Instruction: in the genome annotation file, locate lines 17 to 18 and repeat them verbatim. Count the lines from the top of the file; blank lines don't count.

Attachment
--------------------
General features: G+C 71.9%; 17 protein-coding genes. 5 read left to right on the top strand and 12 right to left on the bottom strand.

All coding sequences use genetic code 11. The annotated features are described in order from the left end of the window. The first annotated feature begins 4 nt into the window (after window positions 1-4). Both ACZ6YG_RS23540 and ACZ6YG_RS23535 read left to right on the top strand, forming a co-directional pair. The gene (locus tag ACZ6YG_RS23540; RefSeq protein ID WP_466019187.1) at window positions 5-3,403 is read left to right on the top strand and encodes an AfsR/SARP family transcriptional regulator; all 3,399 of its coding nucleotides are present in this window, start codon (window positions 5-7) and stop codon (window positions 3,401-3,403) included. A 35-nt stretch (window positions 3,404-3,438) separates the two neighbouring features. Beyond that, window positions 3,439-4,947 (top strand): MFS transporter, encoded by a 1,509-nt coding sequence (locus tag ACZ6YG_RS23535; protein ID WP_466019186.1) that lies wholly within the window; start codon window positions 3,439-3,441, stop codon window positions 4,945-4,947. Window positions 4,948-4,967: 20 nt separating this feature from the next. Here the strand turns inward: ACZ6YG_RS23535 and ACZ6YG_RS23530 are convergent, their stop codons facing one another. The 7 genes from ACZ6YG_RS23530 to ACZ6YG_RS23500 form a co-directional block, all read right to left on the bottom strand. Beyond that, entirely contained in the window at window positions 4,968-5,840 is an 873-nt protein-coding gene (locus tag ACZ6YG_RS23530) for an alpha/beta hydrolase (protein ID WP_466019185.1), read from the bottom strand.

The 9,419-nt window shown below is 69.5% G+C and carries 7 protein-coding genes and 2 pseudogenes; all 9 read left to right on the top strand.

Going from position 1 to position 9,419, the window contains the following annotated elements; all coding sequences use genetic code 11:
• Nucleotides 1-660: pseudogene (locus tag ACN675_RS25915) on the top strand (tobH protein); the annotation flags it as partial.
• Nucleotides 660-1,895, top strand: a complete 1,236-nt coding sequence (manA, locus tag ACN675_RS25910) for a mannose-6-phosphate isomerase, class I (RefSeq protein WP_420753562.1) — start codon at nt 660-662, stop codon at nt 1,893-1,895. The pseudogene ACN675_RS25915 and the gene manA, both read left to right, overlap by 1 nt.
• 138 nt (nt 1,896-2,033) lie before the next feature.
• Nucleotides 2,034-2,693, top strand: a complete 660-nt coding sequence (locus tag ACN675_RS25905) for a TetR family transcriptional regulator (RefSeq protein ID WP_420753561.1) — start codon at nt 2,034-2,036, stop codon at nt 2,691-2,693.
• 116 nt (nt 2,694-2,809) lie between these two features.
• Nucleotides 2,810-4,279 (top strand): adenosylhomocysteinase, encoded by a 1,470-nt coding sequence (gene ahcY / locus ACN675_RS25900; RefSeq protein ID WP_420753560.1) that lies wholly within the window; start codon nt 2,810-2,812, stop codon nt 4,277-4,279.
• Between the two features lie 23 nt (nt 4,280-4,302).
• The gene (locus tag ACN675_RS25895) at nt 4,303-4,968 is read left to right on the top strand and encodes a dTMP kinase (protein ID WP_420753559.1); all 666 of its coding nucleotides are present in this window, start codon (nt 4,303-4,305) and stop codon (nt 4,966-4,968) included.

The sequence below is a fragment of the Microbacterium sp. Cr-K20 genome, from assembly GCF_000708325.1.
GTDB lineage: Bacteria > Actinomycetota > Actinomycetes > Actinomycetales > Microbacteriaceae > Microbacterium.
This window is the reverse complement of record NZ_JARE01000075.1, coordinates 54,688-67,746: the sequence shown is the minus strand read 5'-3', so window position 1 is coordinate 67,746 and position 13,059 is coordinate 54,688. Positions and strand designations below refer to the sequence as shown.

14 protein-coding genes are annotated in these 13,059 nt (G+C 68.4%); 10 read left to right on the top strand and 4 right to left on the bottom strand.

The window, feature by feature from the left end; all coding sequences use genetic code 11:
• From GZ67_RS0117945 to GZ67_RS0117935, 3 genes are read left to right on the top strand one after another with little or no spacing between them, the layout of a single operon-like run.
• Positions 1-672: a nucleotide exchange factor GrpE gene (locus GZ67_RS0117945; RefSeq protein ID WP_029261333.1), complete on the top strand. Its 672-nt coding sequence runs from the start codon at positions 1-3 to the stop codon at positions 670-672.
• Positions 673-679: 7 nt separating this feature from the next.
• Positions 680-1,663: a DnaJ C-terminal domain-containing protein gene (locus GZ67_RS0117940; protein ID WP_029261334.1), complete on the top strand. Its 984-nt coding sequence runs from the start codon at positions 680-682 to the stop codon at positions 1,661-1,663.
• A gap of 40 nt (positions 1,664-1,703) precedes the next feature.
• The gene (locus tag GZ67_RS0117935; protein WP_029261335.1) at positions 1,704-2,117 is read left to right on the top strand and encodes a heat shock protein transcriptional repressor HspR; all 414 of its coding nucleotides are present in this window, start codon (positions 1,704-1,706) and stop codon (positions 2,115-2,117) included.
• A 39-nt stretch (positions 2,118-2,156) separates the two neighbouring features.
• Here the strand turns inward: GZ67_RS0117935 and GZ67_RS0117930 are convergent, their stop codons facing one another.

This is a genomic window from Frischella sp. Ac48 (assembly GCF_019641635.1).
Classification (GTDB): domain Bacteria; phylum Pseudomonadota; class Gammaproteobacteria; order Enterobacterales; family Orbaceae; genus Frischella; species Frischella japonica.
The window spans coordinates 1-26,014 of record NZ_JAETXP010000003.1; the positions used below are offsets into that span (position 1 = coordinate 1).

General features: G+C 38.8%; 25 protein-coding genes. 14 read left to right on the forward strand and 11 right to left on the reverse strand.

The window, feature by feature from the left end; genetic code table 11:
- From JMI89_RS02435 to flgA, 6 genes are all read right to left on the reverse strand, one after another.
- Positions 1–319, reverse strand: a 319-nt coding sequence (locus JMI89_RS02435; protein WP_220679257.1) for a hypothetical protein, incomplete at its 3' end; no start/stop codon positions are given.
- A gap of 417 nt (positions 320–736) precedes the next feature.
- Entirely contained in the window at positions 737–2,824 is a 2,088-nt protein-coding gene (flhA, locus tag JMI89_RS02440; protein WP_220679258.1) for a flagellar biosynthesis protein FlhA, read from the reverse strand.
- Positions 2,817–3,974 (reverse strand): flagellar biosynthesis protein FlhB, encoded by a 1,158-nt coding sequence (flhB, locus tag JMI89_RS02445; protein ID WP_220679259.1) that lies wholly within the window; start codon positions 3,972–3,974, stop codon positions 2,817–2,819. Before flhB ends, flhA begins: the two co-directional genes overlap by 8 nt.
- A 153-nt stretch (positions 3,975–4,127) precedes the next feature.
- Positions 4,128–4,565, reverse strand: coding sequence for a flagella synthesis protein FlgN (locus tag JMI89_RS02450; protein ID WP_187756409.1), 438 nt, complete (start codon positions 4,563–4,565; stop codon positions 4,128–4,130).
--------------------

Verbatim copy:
The window, feature by feature from the left end; all coding sequences use genetic code 11:
• From GZ67_RS0117945 to GZ67_RS0117935, 3 genes are read left to right on the top strand one after another with little or no spacing between them, the layout of a single operon-like run.